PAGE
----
Crikey! Nigel recaps his 40 years in the marketing industry


14th July 1980. Margaret Thatcher was in power, Nottingham Forest were champions of Europe and Olivia Newton-John was top of the charts with Xanadu. These were all newsworthy stories – little did the world know that our MD was just starting out on his eventful and incredibly successful career in marketing.

We’ve heard many stories from him over the years about how when he left school, he started out selling ladies underwear on a market stall. Other anecdotes include the fact that he once crashed his boss’ very expensive car and that the industry was indeed a very different place in his early days – with whiskey and cigars in the office very much the trend.

To celebrate Nigel’s journey since his very first day 40 years ago this week, we thought it was about time we sat down with him to get the lowdown on his most memorable moments, the ups and downs and what he sees the future looking like. One thing we should say is that he does have a lot of years left in him, make no mistake!

Give us a top level overview of your career over the last 40 years please Nige!

Crikey, that’s a big one. Well, 40 years is a long time but as anyone will say, it’s flown by. I suspect the first thing worth noting is the sheer amount of change that’s happened to the industry in that time.

The first big shift was the digital revolution of the 90’s where we went from presenting design work to clients basically as drawn ideas on a board, to then working them up on a Mac and printing them for presentations. The same with artwork – once the design work (and copy sheet) were approved, we would produce artwork which used to be type stuck onto board to then be scanned – before being printed or sent off as an ad for the papers. Now of course, everything is worked up on the Mac and handled in one fell digital swoop.

I remember working for a large furniture retailer in the 80s. We would design national press ads in Nottingham, gain approval and then send them to a London overnight studio who would work up the artwork and send the proof by fax for me to check first thing in the morning. We would receive a new brief on Monday and work days/nights until Thursday when the ad would have to be signed off to go to the national papers. There would then be a mad rush to get a copy of all the newspapers on Friday and see our hard work in print!

Of course the internet then came along, followed by game changers such as social media – and that’s when the really significant shifts started to happen.

What’s been your most memorable moment?

I’ve had some great days – from being a model on a shoot at my first agency to now seeing my daughters do a similar thing for our clients! Taking an ad in the Live Aid programme for Ford and then receiving tickets to take the client to the concert was pretty special. The London years were bonkers because the economy was on the up – so we worked and partied all hours.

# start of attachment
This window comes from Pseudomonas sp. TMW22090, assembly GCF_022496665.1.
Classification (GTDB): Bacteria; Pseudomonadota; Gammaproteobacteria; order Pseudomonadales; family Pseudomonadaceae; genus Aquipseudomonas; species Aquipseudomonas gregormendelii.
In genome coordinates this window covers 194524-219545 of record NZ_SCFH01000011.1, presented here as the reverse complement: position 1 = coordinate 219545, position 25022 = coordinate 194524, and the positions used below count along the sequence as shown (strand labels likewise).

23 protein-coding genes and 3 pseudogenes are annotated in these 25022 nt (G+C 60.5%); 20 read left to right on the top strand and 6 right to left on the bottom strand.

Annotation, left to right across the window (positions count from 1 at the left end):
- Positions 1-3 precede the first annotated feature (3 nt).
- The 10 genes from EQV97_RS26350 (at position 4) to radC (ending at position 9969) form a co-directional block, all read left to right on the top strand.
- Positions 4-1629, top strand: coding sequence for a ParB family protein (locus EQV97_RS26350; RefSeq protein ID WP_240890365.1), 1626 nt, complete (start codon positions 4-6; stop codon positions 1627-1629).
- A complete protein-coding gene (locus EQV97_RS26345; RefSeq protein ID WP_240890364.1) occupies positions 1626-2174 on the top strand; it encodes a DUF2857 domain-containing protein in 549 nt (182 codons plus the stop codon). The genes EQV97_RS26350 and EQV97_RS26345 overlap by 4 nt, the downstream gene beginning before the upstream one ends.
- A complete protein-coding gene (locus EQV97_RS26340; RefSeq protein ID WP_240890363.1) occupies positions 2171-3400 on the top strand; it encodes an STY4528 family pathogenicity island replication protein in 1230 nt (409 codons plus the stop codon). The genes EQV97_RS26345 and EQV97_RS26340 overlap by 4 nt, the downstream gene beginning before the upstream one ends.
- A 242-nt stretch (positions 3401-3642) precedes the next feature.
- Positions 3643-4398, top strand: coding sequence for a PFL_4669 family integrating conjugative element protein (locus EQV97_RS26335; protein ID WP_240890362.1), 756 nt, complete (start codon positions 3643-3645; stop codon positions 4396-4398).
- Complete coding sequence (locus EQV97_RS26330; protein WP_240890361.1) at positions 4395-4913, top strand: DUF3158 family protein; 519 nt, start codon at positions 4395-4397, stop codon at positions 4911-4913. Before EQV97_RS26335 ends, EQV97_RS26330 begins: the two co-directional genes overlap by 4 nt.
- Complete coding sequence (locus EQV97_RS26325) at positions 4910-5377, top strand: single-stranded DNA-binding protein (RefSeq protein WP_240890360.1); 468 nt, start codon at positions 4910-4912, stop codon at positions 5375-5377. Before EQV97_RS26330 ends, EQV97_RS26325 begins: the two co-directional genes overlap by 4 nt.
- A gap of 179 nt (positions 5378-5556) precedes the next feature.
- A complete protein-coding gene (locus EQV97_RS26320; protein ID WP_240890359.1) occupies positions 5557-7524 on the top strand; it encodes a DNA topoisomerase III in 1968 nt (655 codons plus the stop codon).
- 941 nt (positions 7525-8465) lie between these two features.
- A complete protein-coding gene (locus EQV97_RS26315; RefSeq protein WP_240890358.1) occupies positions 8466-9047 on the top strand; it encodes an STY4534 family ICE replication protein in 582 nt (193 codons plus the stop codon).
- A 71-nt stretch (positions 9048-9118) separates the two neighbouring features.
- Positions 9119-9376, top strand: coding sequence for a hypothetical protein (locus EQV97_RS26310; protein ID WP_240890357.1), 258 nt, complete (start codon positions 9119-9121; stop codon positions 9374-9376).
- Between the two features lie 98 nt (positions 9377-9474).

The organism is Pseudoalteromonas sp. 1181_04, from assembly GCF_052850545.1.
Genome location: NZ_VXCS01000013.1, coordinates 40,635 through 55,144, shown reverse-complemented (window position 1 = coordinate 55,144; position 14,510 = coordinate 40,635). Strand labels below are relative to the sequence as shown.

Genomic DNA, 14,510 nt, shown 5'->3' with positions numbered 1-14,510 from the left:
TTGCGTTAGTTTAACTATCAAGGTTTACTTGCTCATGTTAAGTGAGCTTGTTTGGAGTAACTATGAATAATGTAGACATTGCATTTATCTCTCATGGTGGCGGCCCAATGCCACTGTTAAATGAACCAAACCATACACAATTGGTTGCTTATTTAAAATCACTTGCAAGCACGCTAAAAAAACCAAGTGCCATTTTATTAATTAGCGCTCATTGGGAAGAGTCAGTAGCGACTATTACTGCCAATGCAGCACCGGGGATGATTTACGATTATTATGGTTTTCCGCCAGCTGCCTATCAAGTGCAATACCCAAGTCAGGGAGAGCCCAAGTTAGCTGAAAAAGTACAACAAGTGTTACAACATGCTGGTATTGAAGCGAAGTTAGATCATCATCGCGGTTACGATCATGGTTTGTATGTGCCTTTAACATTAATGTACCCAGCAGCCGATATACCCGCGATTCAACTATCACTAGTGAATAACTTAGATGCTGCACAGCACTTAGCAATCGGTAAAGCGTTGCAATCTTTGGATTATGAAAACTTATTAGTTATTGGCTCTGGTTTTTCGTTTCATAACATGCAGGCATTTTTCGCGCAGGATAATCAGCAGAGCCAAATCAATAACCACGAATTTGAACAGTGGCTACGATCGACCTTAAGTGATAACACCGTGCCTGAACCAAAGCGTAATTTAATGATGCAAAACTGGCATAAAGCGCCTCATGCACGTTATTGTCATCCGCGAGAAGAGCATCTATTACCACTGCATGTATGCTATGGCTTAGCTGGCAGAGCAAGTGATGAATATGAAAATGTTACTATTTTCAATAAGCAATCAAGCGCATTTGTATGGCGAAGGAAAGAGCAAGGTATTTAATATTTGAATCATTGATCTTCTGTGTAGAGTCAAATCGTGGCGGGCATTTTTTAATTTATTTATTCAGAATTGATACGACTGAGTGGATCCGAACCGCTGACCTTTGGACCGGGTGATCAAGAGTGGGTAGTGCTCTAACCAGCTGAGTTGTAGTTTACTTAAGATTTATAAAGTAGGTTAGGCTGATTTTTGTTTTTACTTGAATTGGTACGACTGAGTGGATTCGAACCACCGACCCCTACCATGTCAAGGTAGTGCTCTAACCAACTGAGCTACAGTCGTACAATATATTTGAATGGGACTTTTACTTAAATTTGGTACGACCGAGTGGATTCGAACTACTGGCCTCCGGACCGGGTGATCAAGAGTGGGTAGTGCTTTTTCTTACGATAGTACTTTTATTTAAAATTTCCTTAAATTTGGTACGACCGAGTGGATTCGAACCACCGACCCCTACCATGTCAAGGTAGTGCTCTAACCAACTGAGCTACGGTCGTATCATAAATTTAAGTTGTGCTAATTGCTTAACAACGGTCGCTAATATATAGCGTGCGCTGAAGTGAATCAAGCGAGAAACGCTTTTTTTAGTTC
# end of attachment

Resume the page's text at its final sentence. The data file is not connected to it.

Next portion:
Deciding to set up my own agency and opening the doors to The Dairy in September 2002 has to be the high point – closely followed by winning the Bravissimo account three weeks later. It meant we were in profit from month one – which no one expected!

What do you enjoy most about the industry?

The people and the buzz of agency life. It’s a real people business which is normally a great thing – but sometimes it can be a pain! I’ve never considered the day-to-day job to be hard work. I used to play rugby with some lads who worked down the pits in Nottingham – now that is hard work!

What’s changed the most in the industry over the last 40 years?
The technology as mentioned previously. The way we work is completely different now but at its core, great and effective marketing communications needs good strategic thinking and engaging creative work. Those fundamental ingredients will never change.

What are your goals for The Dairy’s future? 

Well, getting out of this dreadful year of COVID is the first objective. We had plans to grow the business over the next three years, but we may have to lower our expectations somewhat now. 

Trusted Account Director Tom Walters has recently joined the board and now has more of a vested interest in the company – so I want to see him develop and really make his mark on the business over the next few years. There may well be other, similar appointments in the years to come to take the pressure off me and allow me to take some more holiday time!

Overall, I would love to see the great team we have in place prosper and take the business on to the next level. We need to keep producing effective marketing strategies alongside brilliant creative work for solid, reputable clients. This will only stand us in good stead. We’ve always used the term ‘Open and Honest’ in our own marketing and I want to continue to be seen as the good guys in our industry.

What advice would you give to someone starting out in the industry?

Work hard and play hard! It’s a great industry to be in and if you give it your all, the rewards will be there!

The marketing industry is incredibly popular – so getting a foot in the door can be really difficult – but I’ve seen some of our interns go on to amazing opportunities in London and end up working in some of the top agencies – so that’s rewarding to see. I feel well qualified to offer advice because my eldest daughter Charlotte has just finished an English degree at the University of Reading and is looking for her first role. She wants to work in marketing but more on the social media side of things – so I am offering her all of the advice I can give right now.

Please join us in congratulating Nigel for reaching such a fabulous milestone in his career. Here’s to another successful 40 years Nige – although perhaps the next 40 will be spent more on the beach than in the office!

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